'Did you think you were God, Brandon?' Rupert has just asked. If James Stewart delivers those words a touch defensively, with an exaggerated, even vengeful, show of anger ('You're going to die, both of you'), it is because Rupert's epiphany has come with a rush, and his new realisation is painful. Hitchcock doesn't hold back, even adding to the drama by having alternating red, green and white flashes pierce the room from a neon 'STORAGE' sign just outside the side windows. (No-one has closed the curtains since the evening started.) There is something accusatory about the successive flashes, a bit like the arrowed 'Direction' signs at the start of I Confess pointing towards the scene of a murder. Hitchcock likened them to a musical effect. He probably took the idea from the novel Enter Sir John (1929), on which Murder! (1930) was based, where the three colours evoke Harlequin. The implication there, and perhaps in Rope, is that people are all 'merely players' and that there's little essential difference between them - for all that Rupert tries to deny it. Or at least that we are part of one motley.
Hitchcock's 'effects' invariably make a point, even if - it may seem - he was prepared to 'cheat' on occasions. Early on, we cut to David Kentley's strangling by Phillip, while Brandon pins the victim's arms. When the view widens, we see that the curtains were drawn shut. A line of dialogue covers this, without really explaining it. We hear Brandon say, 'A pity we couldn't have done it with the curtains open … in the bright sunlight.' But this only poses the awkward question: how did the two killers explain to their victim (whose death-scream we heard) that for purposes of his murder the curtains would need to be closed?! Scarcely less unlikely, perhaps, is the moment near the end when Rupert holds out the incriminating piece of rope that was used for the strangulation.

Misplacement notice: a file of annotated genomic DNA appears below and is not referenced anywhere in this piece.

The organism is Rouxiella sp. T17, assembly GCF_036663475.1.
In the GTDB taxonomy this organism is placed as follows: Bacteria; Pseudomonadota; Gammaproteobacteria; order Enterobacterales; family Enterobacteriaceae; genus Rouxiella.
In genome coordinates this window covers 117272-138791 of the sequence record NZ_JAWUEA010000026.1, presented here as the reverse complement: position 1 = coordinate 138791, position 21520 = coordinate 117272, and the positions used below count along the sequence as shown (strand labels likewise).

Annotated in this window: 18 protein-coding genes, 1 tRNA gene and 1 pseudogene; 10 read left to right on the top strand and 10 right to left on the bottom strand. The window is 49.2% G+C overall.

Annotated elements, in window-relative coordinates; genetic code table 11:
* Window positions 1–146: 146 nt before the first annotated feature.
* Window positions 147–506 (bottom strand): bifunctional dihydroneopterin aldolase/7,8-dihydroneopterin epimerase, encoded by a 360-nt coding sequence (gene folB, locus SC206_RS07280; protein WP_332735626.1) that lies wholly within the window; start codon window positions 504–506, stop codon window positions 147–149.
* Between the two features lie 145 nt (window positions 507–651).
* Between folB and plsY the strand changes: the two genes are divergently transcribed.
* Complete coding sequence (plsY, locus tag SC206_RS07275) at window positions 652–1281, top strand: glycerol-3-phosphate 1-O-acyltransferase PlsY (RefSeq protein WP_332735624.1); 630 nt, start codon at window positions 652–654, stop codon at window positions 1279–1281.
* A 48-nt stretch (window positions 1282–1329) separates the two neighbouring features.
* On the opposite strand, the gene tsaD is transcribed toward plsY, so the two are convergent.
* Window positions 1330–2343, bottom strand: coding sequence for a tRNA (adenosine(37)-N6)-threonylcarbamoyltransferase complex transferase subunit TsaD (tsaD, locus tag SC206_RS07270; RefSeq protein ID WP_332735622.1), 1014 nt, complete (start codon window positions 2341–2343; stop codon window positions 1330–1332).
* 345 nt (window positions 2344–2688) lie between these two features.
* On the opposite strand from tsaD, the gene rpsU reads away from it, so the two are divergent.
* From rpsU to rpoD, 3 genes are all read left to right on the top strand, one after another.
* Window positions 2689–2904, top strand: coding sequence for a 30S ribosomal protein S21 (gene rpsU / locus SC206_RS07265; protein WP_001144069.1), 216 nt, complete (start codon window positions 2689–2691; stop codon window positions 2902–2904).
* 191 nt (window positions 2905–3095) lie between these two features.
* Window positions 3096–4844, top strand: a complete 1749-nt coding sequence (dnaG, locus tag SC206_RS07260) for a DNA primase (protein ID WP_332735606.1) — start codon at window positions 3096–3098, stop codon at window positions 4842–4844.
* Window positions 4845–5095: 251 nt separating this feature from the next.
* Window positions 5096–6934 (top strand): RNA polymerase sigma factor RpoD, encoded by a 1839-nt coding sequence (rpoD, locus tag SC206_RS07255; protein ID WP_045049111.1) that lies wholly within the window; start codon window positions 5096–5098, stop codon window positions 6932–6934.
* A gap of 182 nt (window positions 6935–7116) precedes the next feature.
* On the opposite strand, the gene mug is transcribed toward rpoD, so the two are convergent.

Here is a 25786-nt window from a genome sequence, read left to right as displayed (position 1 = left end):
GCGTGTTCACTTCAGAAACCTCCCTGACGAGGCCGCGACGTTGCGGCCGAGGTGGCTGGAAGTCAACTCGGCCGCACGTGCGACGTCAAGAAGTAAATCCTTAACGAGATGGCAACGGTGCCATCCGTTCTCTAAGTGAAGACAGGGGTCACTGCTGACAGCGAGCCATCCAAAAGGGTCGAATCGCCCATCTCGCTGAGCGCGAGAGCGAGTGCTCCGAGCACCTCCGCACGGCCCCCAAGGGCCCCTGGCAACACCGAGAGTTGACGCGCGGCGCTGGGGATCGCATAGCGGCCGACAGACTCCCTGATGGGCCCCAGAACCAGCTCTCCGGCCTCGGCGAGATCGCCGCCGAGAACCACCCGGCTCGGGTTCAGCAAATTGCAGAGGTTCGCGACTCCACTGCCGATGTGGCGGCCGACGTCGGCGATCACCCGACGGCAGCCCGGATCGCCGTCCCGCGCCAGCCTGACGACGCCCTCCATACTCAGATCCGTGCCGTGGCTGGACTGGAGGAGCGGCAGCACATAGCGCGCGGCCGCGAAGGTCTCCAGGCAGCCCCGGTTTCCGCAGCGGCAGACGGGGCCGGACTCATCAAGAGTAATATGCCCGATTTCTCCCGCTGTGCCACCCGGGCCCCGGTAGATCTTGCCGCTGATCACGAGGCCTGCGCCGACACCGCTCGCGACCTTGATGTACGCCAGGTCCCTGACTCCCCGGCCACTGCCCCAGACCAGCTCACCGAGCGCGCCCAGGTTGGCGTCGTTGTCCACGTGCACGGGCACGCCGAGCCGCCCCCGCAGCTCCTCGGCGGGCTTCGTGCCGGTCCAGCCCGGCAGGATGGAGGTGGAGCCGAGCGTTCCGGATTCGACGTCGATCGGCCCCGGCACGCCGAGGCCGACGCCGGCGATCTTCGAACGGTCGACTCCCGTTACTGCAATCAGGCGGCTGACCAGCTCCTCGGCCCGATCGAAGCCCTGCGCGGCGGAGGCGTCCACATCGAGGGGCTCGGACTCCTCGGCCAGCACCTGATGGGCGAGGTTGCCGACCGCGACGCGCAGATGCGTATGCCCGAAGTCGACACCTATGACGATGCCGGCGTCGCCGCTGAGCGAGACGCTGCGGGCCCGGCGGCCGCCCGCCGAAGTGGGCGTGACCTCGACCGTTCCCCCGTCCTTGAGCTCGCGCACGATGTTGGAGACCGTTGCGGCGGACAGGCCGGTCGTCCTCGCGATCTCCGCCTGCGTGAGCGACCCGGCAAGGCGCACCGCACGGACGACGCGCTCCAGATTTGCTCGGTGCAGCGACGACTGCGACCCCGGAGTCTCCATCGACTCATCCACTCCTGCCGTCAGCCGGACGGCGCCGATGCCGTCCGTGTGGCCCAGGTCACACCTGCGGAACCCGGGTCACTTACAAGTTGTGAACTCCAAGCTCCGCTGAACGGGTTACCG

|"...Rupert holds out the incriminating |
piece of rope..."
Up until now, our most recent view of the rope has been when the audacious Brandon used it to tie a bundle of rare books that Mr Kentley takes away as a gift from David's two 'friends'. ('Such nice boys!', we had heard him tell Mrs Atwater.) Rather improbably, it looks like Rupert had chased after Mr Kentley and given a reason why Rupert needed to take away that piece of rope - leaving the old man to manage the books untied! (Conceivably he had a car parked just downstairs.) At other times, Hitchcock was simply ingenious. For his token cameo, he came up with the idea of appearing as his famous profile in a distant red neon sign that we see briefly before a change of camera-angle obscures it again.
Hitchcock worked on adapting Hamilton's play with his actor friend Hume Cronyn (Herb in Shadow of a Doubt). However, the final screenplay was written by the American playwright Arthur Laurents. The latter seems to have been chosen for his knowledge of the gay scene. A similar consideration influenced the casting of actors to play Brandon and Phillip, who are clearly lovers, though it's not explicitly stated. As far back as 1938, Hitchcock had written: 'I like an actor to play a part for which his personal experience in life has raised him.' One of the qualities of Rope, in its play and film versions, is the study it offers not of gayness, exactly, but of how one partner (Brandon) dominates the other (Phillip). The screenplay is explicit: it describes Brandon as 'psychopathic' and Phillip as 'neurotic … [someone who] wants to be and needs to be dominated.'